- The Difficulty for Approval for a Second Home Mortgage
- Tax Questions for a Second Home
- Tax Deductions for Second Home With Child's Name on Mortgage
- Can a Married Couple Deduct Mortgage Interest on Two Homes?
- Can I Take the Home Mortgage Interest Deduction on More Than One House?
- Adjusted Gross Income Limitations for Rental Mortgage Interest
A mortgage on a second home, whether it's used for vacation or investment, typically requires the same approval process as a mortgage on a first home. In some instances, lenders apply higher standards when deciding to approve a second home mortgage. Consumers should consider the financial responsibilities associated with a second home and the maintenance costs.
Conventional lenders want 20 percent down on new loans. Some lenders require more if they believe the second mortgage is a financial risk for the consumer. To raise the money, homeowners usually consider taking out a home equity loan on their first home. This uses the value of that home as collateral against the second. Home equity loans do not typically have closing costs, but this depends on the lender. In some cases, home equity loan interest may be tax deductible.
A consumer’s credit is just as important in a second mortgage as it is in the first. Lenders want to see a positive payment history and favorable credit score. Most lenders prefer applicants with scores above 700, but some will go as low as 620. Most important is the credit history behind the score. Bankruptcies, late mortgage payments and high credit card balances are all risk factors that decrease the likelihood that a lender approves the second mortgage.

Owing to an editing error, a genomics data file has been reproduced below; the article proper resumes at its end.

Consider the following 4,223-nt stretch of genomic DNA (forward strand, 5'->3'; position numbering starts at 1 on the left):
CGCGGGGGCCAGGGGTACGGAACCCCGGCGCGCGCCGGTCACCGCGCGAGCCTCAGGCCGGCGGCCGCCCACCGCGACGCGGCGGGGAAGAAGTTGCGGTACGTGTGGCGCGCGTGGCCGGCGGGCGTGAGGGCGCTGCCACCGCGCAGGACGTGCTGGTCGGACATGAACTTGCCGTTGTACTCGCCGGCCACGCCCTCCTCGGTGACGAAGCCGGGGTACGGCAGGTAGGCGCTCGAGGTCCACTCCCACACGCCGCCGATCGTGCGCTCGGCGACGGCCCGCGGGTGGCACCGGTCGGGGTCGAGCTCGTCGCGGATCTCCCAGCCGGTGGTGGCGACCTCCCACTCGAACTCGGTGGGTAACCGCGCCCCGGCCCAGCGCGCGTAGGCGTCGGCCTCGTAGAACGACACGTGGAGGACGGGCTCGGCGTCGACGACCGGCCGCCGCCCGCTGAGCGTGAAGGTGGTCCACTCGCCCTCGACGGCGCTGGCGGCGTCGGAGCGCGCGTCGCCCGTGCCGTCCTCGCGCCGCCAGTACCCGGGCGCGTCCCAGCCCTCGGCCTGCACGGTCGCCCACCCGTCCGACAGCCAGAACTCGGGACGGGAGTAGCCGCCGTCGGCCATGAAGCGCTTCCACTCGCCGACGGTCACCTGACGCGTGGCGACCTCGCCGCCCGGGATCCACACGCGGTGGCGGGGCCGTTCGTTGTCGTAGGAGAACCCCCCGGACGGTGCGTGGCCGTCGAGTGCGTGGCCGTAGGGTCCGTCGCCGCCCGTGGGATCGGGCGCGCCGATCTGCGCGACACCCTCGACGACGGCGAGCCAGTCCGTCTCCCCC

Lenders want to see reliable, continual income sources, and the applicant needs to prove these sources will continue for at least three years. Therefore, a consumer buying an investment property can't use the expected income for that property on her application. In addition, lenders want a healthy debt-to-income ratio on second mortgages just as much as on the first and prefer a ratio of no more than 28 percent. For instance, a buyer who makes $10,000 per month can't allow his monthly debt obligations to exceed $2,800 per month.
Assets and Cash
Lenders prefer liquid assets, such as savings account funds, and want to see enough cash on hand to prove that the consumer can cover several months of mortgage, insurance and tax payments on his new loan. In addition, the consumer needs to prove he has enough cash on hand to cover all closing costs.
Before approving a loan, lenders need an appraisal of the home. The total amount financed can't exceed the market value of the property. If it does, the lender can require a larger down payment or deny the loan.
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